Hearts insist fans’ cash won’t be used to pay tax bill

Arvydas Novikovas takes the acclaim of Marius Zaliukas and Danny Grainger after scoring Hearts' opener against Ross County on Saturday. Picture: TSPL
Arvydas Novikovas takes the acclaim of Marius Zaliukas and Danny Grainger after scoring Hearts' opener against Ross County on Saturday. Picture: TSPL
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HEARTS today reassured supporters that funds raised through the club’s share issue will not be used to pay any tax bill.

As Her Majesty’s Revenue and Customs pursue £1.75million in tax for players loaned from Lithuania, senior Tynecastle officials promised they will not delve into share money if they are ordered to pay up at next month’s tribunal.

“Should we become liable for the tax, an alternative source of funding will be sought,” said a Hearts spokesperson. “The money raised from shares is going towards the youth academy and working capital. That is, the operating costs of the club.”

Hearts launched their new share initiative at the weekend hoping to raise £1.79m by selling ten per cent of the club back to supporters. They are determined to re-invest the money despite HMRC demanding a similar amount. Hearts deny they are due any money to the Inland Revenue.

Nineteen players who joined the Edinburgh club on loan from FBK Kaunas are the subjects of the tax case, which will be heard some time in November. Sergejus Fedotovas, Hearts’ Lithuania-based director, is confident that the club will be cleared.

“This tax case brings us back to 2005 and 2006, and some years after that, when players have arrived on loan from Lithuania, and we are facing a case in relation to the earnings of these players in Lithuania,” he said.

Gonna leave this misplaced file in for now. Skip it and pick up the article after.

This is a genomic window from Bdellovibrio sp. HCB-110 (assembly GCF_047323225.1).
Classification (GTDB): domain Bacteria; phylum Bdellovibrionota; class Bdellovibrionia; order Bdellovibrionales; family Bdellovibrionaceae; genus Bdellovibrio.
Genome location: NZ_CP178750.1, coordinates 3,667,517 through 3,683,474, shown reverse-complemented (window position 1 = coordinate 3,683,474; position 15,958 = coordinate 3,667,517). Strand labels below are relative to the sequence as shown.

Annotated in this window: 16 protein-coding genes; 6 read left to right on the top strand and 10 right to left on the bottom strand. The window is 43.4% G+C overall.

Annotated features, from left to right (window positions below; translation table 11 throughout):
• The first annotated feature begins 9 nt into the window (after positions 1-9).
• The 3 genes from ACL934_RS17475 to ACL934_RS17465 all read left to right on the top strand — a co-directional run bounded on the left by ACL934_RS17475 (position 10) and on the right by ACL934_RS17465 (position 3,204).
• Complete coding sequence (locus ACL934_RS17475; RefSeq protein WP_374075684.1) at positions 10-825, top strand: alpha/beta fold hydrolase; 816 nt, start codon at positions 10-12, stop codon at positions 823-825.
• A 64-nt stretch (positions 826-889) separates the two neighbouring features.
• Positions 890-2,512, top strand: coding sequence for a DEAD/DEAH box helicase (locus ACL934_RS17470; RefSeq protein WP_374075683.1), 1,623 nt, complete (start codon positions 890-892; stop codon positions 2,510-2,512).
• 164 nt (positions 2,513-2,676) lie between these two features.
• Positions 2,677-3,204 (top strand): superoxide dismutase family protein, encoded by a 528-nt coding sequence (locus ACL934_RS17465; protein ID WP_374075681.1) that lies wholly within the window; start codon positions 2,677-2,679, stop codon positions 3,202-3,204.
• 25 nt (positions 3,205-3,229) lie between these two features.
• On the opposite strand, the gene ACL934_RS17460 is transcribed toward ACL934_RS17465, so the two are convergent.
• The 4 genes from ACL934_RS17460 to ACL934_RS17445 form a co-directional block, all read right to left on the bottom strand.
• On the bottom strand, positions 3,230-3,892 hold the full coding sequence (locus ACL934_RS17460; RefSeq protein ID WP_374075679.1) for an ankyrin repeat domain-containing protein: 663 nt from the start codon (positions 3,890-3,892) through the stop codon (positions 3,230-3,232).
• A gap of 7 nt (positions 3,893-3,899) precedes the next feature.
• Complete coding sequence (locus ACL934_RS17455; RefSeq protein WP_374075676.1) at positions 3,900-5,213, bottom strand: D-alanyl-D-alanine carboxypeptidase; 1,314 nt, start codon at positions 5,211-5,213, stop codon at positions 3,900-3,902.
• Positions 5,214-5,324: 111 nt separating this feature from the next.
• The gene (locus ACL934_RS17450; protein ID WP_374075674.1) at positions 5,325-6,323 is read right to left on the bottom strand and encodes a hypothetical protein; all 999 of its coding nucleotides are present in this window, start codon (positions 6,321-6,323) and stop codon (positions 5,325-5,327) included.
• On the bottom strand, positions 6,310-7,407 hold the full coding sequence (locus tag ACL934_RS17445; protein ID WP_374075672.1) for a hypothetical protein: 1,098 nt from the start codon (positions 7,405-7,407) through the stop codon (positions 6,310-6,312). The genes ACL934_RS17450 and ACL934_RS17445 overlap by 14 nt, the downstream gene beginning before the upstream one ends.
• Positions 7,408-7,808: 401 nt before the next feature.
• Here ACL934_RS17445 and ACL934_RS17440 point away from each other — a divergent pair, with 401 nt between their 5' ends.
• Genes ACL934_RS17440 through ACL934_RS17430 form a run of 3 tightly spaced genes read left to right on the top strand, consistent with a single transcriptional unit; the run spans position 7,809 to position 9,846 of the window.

“We believe we can defend this case, we are bringing documents together and preparing our defence.

“Some time in the future this case will be heard and we are hopeful that all the evidence we produce will be able to defend this case successfully.”

On the share issue, Fedotovas explained the urgent need for investment in Hearts. “We have exhausted all the possibilities available to the club,” he continued. “There is significant instability in the revenue streams. We need to make our decisions and put in place a strategy to react to that.

“The share issue is a signal and an alarm to the people who are truly concerned about the club.

“Otherwise we will be left with no other solution than cutting costs, and I don’t think anyone will be happy with a weak team and poor results.

“If this strategy fails the club will be faced with a tough financial reality. The answer to that would be another dramatic cut in costs.”

Meanwhile, former Hearts manager Paulo Sergio was due to be officially appointed head coach of the Romanian champions FC Cluj today.